(Bloomberg Opinion) — The Federal Reserve is not leaving any corner of the U.S. bond market behind in this crisis.
There’s no other way to interpret the central bank’s sweeping measures announced Thursday, which together provide as much as $2.3 trillion in loans to support the economy. It will wade into the $3.9 trillion U.S. municipal-bond market to an unprecedented degree, can now purchase “fallen angel” bonds from companies that have recently lost their investment-grade ratings, and has expanded its Term Asset-Backed Securities Loan Facility to include top-rated commercial mortgage-backed securities and collateralized loan obligations.
The details matter. Here’s what’s new and significant for bond markets:
Municipal Liquidity Facility
This is new and close to what I’ve argued for over the past year. The Fed’s facility will buy muni debt directly from issuers that’s sold for cash-flow purposes and matures no later than 24 months from the date of issuance. I had figured that for simplicity the central bank would make this available only to states, but the Fed decided that in addition to states and Washington, D.C., it would also buy notes from cities with more than 1 million residents and counties with more than 2 million.
The Treasury Department is making an initial $35 billion equity investment, and the vehicle can snap up as much as $500 billion of eligible debt.
In the quest to find markets that look like they will weather an impending economic downturn, many investors are turning to the Federal Reserve.
The central bank, faced with seizing markets during the spread of the new coronavirus, pledged in March to do essentially whatever it takes to restore order in the marketplace. The handful of markets in which it has directly intervened by purchasing assets or lending against them have recouped some of their losses since then, a reassuring sign for investors who were taken aback by the indiscriminate selling that occurred throughout much of March.
But in riskier markets that fall outside of the Fed’s purview — including junk bonds, leveraged loans and nongovernment-backed mortgage bonds — the pain has been slower to abate. Some markets remain essentially closed for business, setting off a race against the clock for borrowers to stay afloat.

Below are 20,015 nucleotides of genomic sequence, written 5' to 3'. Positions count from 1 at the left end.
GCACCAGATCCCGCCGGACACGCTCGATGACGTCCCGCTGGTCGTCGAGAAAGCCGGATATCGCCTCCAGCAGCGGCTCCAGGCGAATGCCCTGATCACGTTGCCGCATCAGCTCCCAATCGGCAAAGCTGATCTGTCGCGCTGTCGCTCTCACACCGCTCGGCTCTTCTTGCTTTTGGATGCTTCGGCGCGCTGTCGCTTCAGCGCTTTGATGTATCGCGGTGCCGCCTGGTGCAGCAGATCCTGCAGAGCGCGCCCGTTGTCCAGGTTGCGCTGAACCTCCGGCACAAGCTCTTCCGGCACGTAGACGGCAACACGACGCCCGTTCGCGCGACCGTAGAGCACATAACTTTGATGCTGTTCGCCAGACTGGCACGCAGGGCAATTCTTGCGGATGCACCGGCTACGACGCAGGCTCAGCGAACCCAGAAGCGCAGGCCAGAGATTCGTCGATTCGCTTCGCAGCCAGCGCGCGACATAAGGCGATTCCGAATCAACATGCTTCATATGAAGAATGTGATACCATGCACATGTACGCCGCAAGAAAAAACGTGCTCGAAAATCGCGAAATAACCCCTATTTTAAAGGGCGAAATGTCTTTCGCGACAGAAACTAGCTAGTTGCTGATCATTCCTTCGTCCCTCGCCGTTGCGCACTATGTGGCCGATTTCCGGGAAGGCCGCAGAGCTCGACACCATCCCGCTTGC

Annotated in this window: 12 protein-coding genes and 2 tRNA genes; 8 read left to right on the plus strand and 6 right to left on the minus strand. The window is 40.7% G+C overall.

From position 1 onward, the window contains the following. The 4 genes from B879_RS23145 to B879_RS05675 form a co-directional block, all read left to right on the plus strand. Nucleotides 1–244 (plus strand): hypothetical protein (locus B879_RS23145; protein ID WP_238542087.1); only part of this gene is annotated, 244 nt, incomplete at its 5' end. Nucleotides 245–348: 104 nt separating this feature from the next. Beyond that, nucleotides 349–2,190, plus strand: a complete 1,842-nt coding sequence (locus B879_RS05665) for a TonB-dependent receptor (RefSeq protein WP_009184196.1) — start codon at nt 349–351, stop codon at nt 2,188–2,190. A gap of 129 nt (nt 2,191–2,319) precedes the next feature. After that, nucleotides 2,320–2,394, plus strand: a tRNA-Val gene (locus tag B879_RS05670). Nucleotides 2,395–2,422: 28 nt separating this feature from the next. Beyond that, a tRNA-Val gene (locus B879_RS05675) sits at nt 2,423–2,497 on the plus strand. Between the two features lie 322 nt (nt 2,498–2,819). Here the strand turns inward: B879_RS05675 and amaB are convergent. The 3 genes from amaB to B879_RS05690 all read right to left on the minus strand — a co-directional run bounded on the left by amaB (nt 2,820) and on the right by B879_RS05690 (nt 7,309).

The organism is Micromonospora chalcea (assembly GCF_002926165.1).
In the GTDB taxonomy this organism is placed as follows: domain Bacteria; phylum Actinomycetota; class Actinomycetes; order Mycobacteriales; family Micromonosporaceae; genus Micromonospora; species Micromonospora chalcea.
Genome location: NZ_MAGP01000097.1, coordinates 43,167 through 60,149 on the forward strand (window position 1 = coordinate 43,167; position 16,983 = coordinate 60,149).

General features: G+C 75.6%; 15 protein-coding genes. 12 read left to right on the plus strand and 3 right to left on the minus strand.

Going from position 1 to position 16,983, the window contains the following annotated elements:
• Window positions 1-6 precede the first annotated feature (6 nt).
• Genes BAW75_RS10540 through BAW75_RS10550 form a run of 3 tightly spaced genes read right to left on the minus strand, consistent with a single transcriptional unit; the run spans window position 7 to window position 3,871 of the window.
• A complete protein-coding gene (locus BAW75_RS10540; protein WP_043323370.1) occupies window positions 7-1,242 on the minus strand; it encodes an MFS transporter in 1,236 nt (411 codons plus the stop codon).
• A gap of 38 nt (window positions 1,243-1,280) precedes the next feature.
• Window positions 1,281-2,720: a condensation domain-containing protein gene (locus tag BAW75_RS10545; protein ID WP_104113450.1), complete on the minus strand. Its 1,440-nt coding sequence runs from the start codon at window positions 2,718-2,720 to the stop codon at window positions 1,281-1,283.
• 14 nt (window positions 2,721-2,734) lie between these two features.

The growing disparity is adding to the pressure investors face as they try to identify which investments look like discounted buying opportunities and which look likely to struggle further.
High-yield bonds, for instance, are so beaten down that they might look tempting, said Lauren Goodwin, multiasset portfolio strategist at New York Life Investments. But with the economy in crisis and investors widely expecting a wave of defaults over the coming months, Ms. Goodwin believes investments that have received Fed support are more promising buying opportunities.
Other observers agree. So far, “the markets that the Fed has most directly intervened in have been the ones that are closest to getting back to normal,” said Stephen Stanley, chief economist at Amherst Pierpont.
Corporate bonds are among the biggest beneficiaries of the Fed’s recent programs. Before the central bank’s intervention in March, sales of corporate bonds had come to a virtual standstill, hurt by the tumult rippling across global markets. And investors yanked a record $43.8 billion out of mutual funds and exchange-traded funds tracking high-grade bonds in the U.S. in the week through March 18, according to Bank of America Global Research.